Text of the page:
Our organisation has been extremely fortunate to have received funding from the Better Breaks Fund for many years – firstly for our adventure breaks programme and since 2015 for our holiday clubs. It has helped us bring a service to children and families who would otherwise get no support whatsoever in Glasgow. It really cannot be overstated how much the Better Breaks fund has benefitted disabled children in Glasgow during holiday periods. Our holiday clubs have run since 1995 and we learn something new each time. Without the funding, we would not have gained as many skills, and as much expertise and knowledge as we have now. Furthermore, without this funding there would be a massive hole in the service provision in this city - children would be stuck at home without any meaningful outlet to express themselves socially and parents/carers regularly have to give up work to carry out their caring duties. By receiving the funding we have brought over 50 different children over the years into our family here, we have been able to bridge a huge gap that is extraordinarily difficult to fill. However, most importantly, we have continued to build and develop the skills and capacity to effectively make a difference to the lives of our children and their families. We have been able to make partnerships and links with these organisations who provide services to carers/cared for children and adults and have the opportunity to support each other and share good practice. We continue to experience massive difficulty in finding on floor staff. However, thanks to the funding, which we have received from the Better Breaks programme our reputation has grown as an excellent service, provider and we are able to show other funders that we are a cause worthy of support. This is backed up by our Care Inspectorate reports and we have managed to find funding for our senior staff team. This team is the key to a strong and enthusiastic organisation. The Robertson Trust has granted us, again, three years part funding towards the salary of our Services Manager. The Gannochy Trust has also again provided part funding for 3 years for our senior support workers. We are also awaiting the result of our application to BBC Children in Need. All of this continues to improve the overall development of the organisation. We hope to be able to continue to build on our growing strengths. The blow we received by being turned down by the Glasgow Communities Fund was quite severe. It damages our reputation and shows the attitude shown by the local authority towards people with disabilities. Despite this, we continue to be optimistic for the future in our new premises and will continue to fight to provide a first-class service to our families and help them thrive in their lives.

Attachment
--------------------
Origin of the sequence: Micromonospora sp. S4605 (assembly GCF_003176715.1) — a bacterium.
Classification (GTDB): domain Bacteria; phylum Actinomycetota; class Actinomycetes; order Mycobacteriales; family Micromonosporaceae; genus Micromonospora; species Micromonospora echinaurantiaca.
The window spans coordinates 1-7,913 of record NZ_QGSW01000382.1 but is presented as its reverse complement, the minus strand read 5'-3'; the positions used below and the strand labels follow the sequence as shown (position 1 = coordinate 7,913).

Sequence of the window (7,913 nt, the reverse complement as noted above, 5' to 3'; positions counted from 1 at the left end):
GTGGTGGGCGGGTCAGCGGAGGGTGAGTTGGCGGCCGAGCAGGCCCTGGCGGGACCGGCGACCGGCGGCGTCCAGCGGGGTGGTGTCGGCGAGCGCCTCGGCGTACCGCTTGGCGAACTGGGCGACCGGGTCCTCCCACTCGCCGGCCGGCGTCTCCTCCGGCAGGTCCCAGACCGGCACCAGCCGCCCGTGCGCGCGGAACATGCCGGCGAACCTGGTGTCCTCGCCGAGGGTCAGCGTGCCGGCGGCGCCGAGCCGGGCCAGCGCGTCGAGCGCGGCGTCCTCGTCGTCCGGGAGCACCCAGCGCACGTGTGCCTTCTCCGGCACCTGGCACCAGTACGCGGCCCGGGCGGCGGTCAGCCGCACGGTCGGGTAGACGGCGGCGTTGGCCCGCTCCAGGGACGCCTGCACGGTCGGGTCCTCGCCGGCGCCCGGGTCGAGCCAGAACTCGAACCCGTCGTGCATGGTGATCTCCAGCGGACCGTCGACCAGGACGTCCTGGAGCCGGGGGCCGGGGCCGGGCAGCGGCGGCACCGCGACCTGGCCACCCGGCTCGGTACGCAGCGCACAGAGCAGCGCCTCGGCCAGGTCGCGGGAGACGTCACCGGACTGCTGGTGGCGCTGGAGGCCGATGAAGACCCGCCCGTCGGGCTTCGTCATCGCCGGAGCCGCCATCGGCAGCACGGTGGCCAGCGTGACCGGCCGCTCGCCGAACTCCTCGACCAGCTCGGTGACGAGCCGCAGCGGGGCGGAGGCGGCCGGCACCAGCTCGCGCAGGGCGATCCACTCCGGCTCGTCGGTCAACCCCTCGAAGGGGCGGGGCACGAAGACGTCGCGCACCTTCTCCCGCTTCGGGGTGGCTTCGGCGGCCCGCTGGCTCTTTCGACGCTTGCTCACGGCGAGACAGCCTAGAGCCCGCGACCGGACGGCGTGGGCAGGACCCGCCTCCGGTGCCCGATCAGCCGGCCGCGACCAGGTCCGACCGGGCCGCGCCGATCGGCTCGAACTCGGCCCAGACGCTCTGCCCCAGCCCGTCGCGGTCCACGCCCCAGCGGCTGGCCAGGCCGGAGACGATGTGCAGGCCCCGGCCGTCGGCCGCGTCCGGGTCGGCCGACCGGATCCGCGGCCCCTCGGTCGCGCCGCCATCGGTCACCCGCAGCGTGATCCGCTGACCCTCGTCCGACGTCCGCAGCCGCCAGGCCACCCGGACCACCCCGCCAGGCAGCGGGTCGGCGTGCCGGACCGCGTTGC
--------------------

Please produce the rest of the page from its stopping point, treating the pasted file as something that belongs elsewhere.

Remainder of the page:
20 children who live in Glasgow and have no funding will have been able to participate in the holiday clubs and had the opportunity to experience stimulating trips and outings with other young people. This will have given them the chance to have fun and make new friends.
All children involved have the opportunity to take part in activities and new enjoyable experiences that not only enhance their learning but also offer them the chance to grow in confidence and build on their independence/social skills. They are surrounded daily by others their own age and have the opportunities to build positive relationships/friendships not just with their peers but the staff. Most children use our other services throughout the year and we know their likes/dislikes and what activities they enjoy; we still encourage all to make choices and show that their opinions are valued when planning. We faced a bigger kind of challenge this year. We had to plan building based activities for separate groups whilst as a backup just in case the COVID-19 restriction levels meant we could not follow through on our Plan A. Fortunately this did not happen as it was imperative for the wellbeing of our young people that they had the opportunity to socialise in community settings again.